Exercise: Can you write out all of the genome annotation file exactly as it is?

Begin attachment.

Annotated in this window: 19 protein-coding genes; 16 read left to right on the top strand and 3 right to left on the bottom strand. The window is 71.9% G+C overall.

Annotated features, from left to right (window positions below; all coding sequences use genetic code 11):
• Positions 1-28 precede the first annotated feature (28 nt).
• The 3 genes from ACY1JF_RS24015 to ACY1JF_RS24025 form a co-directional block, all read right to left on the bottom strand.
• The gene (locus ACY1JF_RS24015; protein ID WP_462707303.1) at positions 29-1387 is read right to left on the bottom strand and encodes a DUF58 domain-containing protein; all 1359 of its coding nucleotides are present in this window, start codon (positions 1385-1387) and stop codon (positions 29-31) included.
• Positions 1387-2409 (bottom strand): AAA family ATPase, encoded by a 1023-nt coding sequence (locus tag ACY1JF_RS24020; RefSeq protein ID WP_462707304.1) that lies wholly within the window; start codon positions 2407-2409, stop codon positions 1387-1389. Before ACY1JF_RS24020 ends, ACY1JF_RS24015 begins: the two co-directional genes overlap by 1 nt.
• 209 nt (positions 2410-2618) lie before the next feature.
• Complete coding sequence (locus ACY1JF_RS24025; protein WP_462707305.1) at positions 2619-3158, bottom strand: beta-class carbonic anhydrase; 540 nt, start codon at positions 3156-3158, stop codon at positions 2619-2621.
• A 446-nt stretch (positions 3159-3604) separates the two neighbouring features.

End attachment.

Annotated in this window: 19 protein-coding genes; 16 read left to right on the top strand and 3 right to left on the bottom strand. The window is 71.9% G+C overall.

Annotated features, from left to right (window positions below; all coding sequences use genetic code 11):
• Positions 1-28 precede the first annotated feature (28 nt).
• The 3 genes from ACY1JF_RS24015 to ACY1JF_RS24025 form a co-directional block, all read right to left on the bottom strand.
• The gene (locus ACY1JF_RS24015; protein ID WP_462707303.1) at positions 29-1387 is read right to left on the bottom strand and encodes a DUF58 domain-containing protein; all 1359 of its coding nucleotides are present in this window, start codon (positions 1385-1387) and stop codon (positions 29-31) included.
• Positions 1387-2409 (bottom strand): AAA family ATPase, encoded by a 1023-nt coding sequence (locus tag ACY1JF_RS24020; RefSeq protein ID WP_462707304.1) that lies wholly within the window; start codon positions 2407-2409, stop codon positions 1387-1389. Before ACY1JF_RS24020 ends, ACY1JF_RS24015 begins: the two co-directional genes overlap by 1 nt.
• 209 nt (positions 2410-2618) lie before the next feature.
• Complete coding sequence (locus ACY1JF_RS24025; protein WP_462707305.1) at positions 2619-3158, bottom strand: beta-class carbonic anhydrase; 540 nt, start codon at positions 3156-3158, stop codon at positions 2619-2621.
• A 446-nt stretch (positions 3159-3604) separates the two neighbouring features.